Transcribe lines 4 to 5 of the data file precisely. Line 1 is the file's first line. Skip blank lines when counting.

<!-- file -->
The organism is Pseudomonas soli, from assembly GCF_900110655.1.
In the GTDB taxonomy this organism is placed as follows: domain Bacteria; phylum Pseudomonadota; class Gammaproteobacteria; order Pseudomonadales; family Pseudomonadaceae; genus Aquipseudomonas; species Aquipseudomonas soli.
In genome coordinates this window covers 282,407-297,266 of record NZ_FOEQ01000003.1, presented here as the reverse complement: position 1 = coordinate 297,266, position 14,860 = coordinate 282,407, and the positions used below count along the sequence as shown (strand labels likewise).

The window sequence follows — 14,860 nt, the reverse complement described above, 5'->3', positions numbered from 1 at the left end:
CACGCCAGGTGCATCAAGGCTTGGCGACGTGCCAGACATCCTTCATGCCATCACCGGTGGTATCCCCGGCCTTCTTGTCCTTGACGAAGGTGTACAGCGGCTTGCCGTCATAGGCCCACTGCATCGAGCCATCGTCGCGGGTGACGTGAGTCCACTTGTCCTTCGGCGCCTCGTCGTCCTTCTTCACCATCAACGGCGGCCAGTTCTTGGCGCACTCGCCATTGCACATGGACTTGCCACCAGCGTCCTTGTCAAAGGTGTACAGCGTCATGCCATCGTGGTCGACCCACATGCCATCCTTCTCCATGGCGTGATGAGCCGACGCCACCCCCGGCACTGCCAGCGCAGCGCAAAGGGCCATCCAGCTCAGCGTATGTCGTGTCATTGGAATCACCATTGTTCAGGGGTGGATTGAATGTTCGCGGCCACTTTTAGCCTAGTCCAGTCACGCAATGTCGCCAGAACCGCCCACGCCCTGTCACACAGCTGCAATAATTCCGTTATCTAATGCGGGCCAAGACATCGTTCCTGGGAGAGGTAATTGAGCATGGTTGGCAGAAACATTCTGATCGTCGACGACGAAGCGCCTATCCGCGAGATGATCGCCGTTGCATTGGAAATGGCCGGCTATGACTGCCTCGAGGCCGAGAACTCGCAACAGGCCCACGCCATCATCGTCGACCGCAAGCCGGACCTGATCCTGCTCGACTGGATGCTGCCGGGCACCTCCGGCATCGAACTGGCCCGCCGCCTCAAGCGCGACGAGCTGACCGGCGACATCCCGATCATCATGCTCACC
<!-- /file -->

The window sequence follows — 14,860 nt, the reverse complement described above, 5'->3', positions numbered from 1 at the left end:
CACGCCAGGTGCATCAAGGCTTGGCGACGTGCCAGACATCCTTCATGCCATCACCGGTGGTATCCCCGGCCTTCTTGTCCTTGACGAAGGTGTACAGCGGCTTGCCGTCATAGGCCCACTGCATCGAGCCATCGTCGCGGGTGACGTGAGTCCACTTGTCCTTCGGCGCCTCGTCGTCCTTCTTCACCATCAACGGCGGCCAGTTCTTGGCGCACTCGCCATTGCACATGGACTTGCCACCAGCGTCCTTGTCAAAGGTGTACAGCGTCATGCCATCGTGGTCGACCCACATGCCATCCTTCTCCATGGCGTGATGAGCCGACGCCACCCCCGGCACTGCCAGCGCAGCGCAAAGGGCCATCCAGCTCAGCGTATGTCGTGTCATTGGAATCACCATTGTTCAGGGGTGGATTGAATGTTCGCGGCCACTTTTAGCCTAGTCCAGTCACGCAATGTCGCCAGAACCGCCCACGCCCTGTCACACAGCTGCAATAATTCCGTTATCTAATGCGGGCCAAGACATCGTTCCTGGGAGAGGTAATTGAGCATGGTTGGCAGAAACATTCTGATCGTCGACGACGAAGCGCCTATCCGCGAGATGATCGCCGTTGCATTGGAAATGGCCGGCTATGACTGCCTCGAGGCCGAGAACTCGCAACAGGCCCACGCCATCATCGTCGACCGCAAGCCGGACCTGATCCTGCTCGACTGGATGCTGCCGGGCACCTCCGGCATCGAACTGGCCCGCCGCCTCAAGCGCGACGAGCTGACCGGCGACATCCCGATCATCATGCTCACC